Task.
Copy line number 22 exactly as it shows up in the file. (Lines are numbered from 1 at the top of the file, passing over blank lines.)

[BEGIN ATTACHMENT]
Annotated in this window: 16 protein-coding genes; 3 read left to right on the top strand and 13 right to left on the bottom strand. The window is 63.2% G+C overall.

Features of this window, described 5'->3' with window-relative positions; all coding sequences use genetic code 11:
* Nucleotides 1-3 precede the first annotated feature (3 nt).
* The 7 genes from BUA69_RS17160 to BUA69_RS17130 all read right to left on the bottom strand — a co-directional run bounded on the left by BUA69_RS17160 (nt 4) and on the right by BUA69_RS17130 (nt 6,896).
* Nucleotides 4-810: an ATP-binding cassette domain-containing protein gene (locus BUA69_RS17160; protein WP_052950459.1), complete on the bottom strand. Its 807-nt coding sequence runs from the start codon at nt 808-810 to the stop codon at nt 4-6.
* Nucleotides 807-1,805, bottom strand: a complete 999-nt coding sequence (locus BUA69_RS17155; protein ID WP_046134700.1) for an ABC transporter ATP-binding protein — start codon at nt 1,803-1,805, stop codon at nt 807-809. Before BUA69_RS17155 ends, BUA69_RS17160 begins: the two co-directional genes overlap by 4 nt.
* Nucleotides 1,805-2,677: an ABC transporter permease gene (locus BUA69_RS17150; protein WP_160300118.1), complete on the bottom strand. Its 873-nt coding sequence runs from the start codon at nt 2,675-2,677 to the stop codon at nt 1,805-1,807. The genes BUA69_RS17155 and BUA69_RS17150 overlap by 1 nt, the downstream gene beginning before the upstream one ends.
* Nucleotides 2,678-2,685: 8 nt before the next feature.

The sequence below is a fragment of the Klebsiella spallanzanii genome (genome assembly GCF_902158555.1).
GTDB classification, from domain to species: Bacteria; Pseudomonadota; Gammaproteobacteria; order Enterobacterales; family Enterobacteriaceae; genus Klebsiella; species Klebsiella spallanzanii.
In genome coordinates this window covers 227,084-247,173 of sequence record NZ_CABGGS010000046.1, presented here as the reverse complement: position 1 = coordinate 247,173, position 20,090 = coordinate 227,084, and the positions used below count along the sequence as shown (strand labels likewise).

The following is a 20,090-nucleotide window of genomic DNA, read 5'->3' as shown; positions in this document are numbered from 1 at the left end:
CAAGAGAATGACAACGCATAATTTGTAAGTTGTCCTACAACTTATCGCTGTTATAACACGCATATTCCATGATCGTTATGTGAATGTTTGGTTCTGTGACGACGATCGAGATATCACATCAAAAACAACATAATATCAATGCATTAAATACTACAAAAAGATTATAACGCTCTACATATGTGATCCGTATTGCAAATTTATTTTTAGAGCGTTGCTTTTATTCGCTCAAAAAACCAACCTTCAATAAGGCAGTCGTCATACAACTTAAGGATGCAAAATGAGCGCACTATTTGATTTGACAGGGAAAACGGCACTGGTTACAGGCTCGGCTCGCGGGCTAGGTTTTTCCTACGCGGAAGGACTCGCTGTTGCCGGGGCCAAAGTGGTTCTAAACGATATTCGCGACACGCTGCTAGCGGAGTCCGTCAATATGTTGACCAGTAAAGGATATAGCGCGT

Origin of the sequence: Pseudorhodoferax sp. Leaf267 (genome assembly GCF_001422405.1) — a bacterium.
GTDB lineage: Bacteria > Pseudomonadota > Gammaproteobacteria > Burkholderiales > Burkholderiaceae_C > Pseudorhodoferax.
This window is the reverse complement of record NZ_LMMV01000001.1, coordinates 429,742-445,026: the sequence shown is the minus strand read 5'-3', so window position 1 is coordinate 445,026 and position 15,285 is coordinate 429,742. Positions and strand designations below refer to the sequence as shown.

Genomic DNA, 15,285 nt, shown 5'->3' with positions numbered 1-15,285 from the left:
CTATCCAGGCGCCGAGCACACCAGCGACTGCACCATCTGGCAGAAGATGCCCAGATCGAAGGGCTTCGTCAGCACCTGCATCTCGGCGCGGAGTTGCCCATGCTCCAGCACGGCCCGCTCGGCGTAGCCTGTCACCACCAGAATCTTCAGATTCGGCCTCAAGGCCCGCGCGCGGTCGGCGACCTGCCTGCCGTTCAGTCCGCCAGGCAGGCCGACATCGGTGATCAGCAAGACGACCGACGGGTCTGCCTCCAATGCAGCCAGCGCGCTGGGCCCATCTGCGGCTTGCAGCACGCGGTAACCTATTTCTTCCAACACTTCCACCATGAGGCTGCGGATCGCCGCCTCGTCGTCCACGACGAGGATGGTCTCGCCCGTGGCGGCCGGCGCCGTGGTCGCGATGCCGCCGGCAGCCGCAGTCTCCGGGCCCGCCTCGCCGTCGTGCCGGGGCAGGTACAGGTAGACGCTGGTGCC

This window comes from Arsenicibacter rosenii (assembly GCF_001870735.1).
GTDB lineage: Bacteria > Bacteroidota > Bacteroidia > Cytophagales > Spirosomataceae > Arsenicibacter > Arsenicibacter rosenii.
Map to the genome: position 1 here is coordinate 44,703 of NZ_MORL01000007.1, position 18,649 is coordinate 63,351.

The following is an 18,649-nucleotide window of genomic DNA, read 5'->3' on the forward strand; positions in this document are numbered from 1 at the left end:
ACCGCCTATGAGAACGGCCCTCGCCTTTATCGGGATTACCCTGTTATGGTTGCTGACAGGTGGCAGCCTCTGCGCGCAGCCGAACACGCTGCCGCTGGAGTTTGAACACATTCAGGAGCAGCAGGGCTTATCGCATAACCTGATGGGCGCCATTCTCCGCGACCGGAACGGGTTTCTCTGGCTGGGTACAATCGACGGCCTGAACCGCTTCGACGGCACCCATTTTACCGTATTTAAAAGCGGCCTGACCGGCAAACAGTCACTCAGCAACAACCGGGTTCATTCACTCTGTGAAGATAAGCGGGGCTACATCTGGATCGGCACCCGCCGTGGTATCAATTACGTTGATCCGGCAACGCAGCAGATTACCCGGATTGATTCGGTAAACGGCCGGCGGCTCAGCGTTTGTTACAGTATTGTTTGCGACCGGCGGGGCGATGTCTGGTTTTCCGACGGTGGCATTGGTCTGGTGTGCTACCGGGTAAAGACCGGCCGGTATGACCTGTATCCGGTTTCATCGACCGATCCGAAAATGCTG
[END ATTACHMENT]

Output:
The following is an 18,649-nucleotide window of genomic DNA, read 5'->3' on the forward strand; positions in this document are numbered from 1 at the left end: